Lectures: October to mid-November

Full Professor Lecture

Major Jackson English Professor Major Jackson's Full Professor Lecture, "The Dadaab Suite and Other Poems," will be on Tuesday, October 4, in Waterman Memorial Lounge, at 5:00 p.m. Dadaab, Kenya is the home of the oldest and largest refugee camp administered by the United Nations High Commissioner for Refugees. The camp was built for 90,000 refugees in 1991 as a consequence of the civil war in Somalia. Currently, the camp is now host to 380,000 people, and since the beginning of the summer, the current famine in Somalia has swelled those ranks even higher. As one reporter wrote, This is one of the most desperate places on Earth.” As part of a cultural diplomacy trip sponsored by the United Nations, the United States Department of State, and the University of Iowa International Writers Program, Poet and Professor Major Jackson visited Dadaab to conduct creative writing workshops, meet with aspiring writers within the camps, and witness the current crisis in the northeastern region of Kenya. Professor Jackson will present a multi-media presentation of his experience and read new poems that address war, the limits of witnessing as well as the resilient spirit of the Somalian people.

Jackson is the author of three books of poetry: Holding Company, Hoops, and Leaving Saturn, a finalist for the National Book Critics Circle Award in Poetry. He work has appeared in American Poetry Review, The New Yorker, Poetry, and twice in the anthology Best American Poetry (2004, 2011). He is a recipient of a Pushcart Prize, a Whiting Writers' Award, a Pew Fellowship in the Arts, and a Witter Bynner Fellowship from the Library of Congress. He is the Poetry Editor of the Harvard Review.  He is the Richard Dennis Green and Gold Professor at University of Vermont.

Dean's Lecture

William Mierse Art History Professor William Mierse will speak about "How Clothes make the Man:  Textile Art in Ancient Central Asia" as part of the CAS Dean's Lecture Series.  The lecture takes place on Tuesday, November 1 at 5:00 p.m. in the Waterman Memorial Lounge.

The lack of surviving textiles is one of the major gaps in our understanding of ancient art. We know that they were important. Literary references going back to the third millennium BCE tell of their significance. As clothing they could be used to indicate an individual’s social status, wealth, ethnic affiliation, or religious association. As wall hangings, they may have rivaled mural paintings. However, the archaeological record has preserved few examples until quite recently. Excavations over the last twenty years in the Taklimakan Desert in China’s Xinjiang Province have begun to reveal rich finds of textiles. These objects are forcing us to change our understanding of the nature of the artistic exchanges between the ancient Mediterranean and Chinese regions and are providing us with a glimpse of the sophisticated artistic production that occurred in Central Asia where influences from the West and the East came together along with indigenous cultural forces to produce these textile works. In this talk, Mierse explores one particularly intriguing textile find from Yingpan.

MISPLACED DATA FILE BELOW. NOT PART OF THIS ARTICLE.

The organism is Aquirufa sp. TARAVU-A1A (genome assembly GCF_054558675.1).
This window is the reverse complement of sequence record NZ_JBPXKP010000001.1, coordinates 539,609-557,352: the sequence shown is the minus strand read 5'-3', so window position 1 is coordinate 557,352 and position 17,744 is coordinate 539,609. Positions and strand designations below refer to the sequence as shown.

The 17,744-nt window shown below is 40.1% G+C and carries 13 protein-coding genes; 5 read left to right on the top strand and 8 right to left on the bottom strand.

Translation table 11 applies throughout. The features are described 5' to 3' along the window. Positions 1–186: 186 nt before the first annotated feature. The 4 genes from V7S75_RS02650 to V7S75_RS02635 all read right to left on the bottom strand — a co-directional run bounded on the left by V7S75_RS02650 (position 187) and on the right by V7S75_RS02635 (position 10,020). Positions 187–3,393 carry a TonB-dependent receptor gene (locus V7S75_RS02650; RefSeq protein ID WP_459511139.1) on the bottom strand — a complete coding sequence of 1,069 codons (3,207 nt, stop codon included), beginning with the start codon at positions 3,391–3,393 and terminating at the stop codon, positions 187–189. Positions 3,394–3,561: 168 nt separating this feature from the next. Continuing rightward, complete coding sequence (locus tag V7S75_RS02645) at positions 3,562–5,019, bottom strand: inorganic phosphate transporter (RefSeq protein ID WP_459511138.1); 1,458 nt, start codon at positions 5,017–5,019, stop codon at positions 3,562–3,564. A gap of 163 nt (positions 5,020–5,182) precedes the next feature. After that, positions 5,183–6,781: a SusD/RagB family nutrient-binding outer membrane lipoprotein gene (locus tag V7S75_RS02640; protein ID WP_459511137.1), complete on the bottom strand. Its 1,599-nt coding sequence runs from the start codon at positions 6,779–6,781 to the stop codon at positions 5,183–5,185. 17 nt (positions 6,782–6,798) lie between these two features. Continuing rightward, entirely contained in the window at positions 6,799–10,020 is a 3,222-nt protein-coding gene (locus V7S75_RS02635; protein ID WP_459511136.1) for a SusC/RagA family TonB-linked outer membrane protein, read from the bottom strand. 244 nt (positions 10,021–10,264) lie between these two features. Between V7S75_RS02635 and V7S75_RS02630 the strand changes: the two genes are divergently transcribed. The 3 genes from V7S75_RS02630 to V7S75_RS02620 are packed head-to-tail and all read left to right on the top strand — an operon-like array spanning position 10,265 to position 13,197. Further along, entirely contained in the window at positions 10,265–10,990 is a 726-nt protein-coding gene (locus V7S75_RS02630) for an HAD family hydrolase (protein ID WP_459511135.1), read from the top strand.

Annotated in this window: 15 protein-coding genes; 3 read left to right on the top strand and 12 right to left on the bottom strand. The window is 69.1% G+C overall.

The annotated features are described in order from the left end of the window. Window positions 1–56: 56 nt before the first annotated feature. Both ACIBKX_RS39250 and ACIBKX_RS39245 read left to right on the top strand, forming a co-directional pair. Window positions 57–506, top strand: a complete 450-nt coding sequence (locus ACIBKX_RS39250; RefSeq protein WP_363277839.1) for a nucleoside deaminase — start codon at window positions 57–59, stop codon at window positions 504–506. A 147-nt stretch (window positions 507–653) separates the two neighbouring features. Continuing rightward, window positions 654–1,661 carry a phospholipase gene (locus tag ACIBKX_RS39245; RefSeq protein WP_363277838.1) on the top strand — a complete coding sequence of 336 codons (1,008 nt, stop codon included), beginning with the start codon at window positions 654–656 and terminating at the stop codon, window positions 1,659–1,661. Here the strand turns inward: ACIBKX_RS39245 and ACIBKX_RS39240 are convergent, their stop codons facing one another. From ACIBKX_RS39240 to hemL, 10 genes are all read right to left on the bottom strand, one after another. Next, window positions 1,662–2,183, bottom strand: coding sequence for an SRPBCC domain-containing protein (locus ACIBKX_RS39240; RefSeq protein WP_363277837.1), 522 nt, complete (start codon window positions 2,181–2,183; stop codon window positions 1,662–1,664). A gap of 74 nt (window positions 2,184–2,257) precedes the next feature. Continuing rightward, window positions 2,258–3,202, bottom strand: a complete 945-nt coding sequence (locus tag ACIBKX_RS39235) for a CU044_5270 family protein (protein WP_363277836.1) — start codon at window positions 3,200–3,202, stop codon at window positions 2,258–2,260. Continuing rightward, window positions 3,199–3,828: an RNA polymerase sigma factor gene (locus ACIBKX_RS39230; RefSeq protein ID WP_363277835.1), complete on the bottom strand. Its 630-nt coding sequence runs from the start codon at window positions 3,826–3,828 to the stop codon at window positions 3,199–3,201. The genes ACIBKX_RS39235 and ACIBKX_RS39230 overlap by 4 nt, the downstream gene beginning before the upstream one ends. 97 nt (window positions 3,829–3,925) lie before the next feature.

Mierse has been at UVM since 1988 and serves in the Departments of Art and Art History and Classics. He was Chair of the Department of Art and Art History from 1994 to 2000 and has also directed the program in Latin American Studies and co-founded and directed the Near Eastern Studies program. He promotes the study of Humanities and Classics throughout New England and has regularly participated in the Classical Association of New England Summer Institute, which he also directed in 1994 and 1995. He is the author of Temples and Towns in Roman Iberia, The Social and Architectural Dynamics of Sanctuary Designs from the Third Century B.C. to the Third Century A.D. (University of California Press, 1999), Ocho Ensayos Intrepretivos sobre el Arte Romano (Universidade de São Paulo, 2000), and co-author with George M.A. Hanfmann of Sardis from Prehistoric to Roman Times (Harvard University Press, 1983). His newest book, Temples and Sanctuaries from the Early Iron Age Levant, Recovery after Collapse, is being published by Eisenbrauns and is due to appear in 2012.

The Dean's Lecture Series was established in 1991 as a way to recognize and honor colleagues in the College of Arts and Sciences who have consistently demonstrated the ability to translate their professional knowledge and skill into exciting classroom experiences for their students -- faculty who meet the challenge of being both excellent teachers and highly respected professionals in their own disciplines. The award is a celebration of the unusually high quality of CAS faculty and has become an important and treasured event each semester.



Please note: All lecture speakers, topics, start times, and locations are subject to change.